This table shows all possible options. The criteria used here are coloured blue.

Seed Rule | Seed Selection | Order Adding | Metric |

Single | Arbitrarely | Number of similarlocations | Euclidian |

Cumulative | Furthest item | Sum item distances,basis: seed order | Rectilineair |

Nearest item | Sum item distances,basis: candidate order | Chebyshev | |

Largest number of aisles | Center of Gravity | Aisle distance | |

Smallest number of aisles | Saving of time | Travel time | |

Largest time to pick | Additional Aisle | ||

Smallest time to pick | |||

Largest number of items | |||

Smallest number of items | |||

Largest distance between the left and right aisle | |||

Smallest distance betweenthe left and right aisle |

## Example continued

The number of the batches and the contents of the batches depends on the routing mechanism, because the seed selection rule, used here, is based on the largest time to pick, which varies per strategy. Order 6 turns out to be the one with the largest pick time in all routing strategies, but in this example only the S-Shape routing strategy is taken into account. Order 6 is seed order and since the maximum capacity of the truck is 8 items, four other orders (1, 2, 5 and 7) are eligible for candidate order. The sum of the item distances, based on the travel time results in order 7 as candidate order: the travel time between the items of order 6 and the items of order 7 is 7, compared to 18 (11 + 6 + 1) for order 1, 8 (3 + 5) for order 2 and 9 for order 2 (4 + 5). The seed order now is order 6 together with order 7. Only order 2 or 5 can be added . The next order to be added to the seed order is order 2 (the travel time between the items is 8, the travel time between the items of the seed order and order 5 is 9). The next seed order is 3 and only order 5 can be batched. Then, order 1 becomes the seed order and order 4 is added to this batch. These three batches are formed, using the S-Shape strategy, but are different using an other strategy: using the Largest Gap strategy the first batch would exist of order 3 and 7.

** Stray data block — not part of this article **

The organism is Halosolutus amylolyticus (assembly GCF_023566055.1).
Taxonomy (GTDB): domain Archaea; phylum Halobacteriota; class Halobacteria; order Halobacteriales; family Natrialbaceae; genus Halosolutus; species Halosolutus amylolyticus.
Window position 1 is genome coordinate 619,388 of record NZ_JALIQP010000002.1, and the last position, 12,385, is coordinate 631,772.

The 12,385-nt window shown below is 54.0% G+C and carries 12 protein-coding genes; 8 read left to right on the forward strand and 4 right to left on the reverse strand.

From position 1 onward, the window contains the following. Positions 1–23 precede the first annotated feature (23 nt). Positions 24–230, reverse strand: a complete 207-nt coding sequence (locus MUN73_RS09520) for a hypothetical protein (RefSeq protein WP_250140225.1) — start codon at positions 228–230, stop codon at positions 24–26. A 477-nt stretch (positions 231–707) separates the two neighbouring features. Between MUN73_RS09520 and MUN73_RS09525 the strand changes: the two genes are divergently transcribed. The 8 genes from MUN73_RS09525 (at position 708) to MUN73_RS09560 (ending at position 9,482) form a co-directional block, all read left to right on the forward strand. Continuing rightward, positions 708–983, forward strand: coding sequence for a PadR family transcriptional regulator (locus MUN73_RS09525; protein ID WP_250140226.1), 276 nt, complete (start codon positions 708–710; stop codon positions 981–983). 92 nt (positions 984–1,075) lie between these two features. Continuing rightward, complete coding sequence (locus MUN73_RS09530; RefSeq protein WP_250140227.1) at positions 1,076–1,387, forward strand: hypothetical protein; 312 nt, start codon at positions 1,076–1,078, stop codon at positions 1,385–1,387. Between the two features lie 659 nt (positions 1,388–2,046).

## The time saving algorithm